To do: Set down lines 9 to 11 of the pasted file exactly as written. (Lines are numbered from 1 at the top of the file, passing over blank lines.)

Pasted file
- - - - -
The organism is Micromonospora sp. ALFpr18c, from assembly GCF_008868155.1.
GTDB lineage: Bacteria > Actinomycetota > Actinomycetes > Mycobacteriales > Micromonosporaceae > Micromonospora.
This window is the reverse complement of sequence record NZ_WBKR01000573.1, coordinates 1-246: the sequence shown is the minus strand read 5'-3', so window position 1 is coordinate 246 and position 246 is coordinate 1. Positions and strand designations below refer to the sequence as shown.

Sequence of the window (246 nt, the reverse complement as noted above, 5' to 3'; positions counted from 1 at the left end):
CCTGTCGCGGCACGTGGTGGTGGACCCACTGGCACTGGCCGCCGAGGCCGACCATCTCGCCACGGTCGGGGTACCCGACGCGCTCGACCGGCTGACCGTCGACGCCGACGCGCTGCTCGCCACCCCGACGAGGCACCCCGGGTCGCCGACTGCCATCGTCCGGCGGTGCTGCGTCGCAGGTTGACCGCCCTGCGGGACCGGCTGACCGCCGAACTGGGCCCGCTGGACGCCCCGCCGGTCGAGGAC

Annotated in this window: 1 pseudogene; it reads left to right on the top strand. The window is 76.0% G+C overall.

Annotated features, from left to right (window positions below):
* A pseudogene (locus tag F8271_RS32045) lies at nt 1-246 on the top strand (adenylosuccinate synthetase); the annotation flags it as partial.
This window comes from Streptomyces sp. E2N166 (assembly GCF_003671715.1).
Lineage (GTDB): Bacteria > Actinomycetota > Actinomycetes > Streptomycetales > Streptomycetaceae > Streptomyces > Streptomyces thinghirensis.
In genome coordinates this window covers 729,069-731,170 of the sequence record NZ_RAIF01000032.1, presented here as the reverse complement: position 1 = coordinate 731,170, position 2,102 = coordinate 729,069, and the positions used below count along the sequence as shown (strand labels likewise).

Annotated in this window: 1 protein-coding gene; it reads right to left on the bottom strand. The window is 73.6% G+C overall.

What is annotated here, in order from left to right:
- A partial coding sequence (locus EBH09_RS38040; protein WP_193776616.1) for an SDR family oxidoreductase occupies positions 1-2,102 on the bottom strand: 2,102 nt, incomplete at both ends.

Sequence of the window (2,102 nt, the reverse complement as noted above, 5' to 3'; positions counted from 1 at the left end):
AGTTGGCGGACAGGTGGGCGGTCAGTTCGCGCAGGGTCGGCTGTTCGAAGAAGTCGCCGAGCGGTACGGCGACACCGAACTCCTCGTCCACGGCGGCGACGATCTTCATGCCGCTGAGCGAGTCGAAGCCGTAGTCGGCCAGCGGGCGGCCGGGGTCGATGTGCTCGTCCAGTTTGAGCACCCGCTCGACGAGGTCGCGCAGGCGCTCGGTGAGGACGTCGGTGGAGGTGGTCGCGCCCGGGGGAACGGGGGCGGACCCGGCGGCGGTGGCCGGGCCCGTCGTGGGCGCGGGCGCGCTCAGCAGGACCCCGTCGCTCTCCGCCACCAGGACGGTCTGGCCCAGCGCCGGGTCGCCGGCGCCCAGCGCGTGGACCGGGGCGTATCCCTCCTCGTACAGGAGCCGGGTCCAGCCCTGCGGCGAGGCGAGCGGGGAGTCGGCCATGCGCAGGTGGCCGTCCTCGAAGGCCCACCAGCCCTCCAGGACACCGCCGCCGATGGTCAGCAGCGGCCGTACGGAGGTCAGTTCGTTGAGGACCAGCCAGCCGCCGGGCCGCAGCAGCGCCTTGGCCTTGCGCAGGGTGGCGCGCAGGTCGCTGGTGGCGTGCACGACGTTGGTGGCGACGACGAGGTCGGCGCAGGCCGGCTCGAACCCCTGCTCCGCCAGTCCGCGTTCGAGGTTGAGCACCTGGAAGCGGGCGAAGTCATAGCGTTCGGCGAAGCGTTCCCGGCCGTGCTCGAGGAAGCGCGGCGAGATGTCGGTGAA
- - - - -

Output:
This window comes from Streptomyces sp. E2N166 (assembly GCF_003671715.1).
Lineage (GTDB): Bacteria > Actinomycetota > Actinomycetes > Streptomycetales > Streptomycetaceae > Streptomyces > Streptomyces thinghirensis.
In genome coordinates this window covers 729,069-731,170 of the sequence record NZ_RAIF01000032.1, presented here as the reverse complement: position 1 = coordinate 731,170, position 2,102 = coordinate 729,069, and the positions used below count along the sequence as shown (strand labels likewise).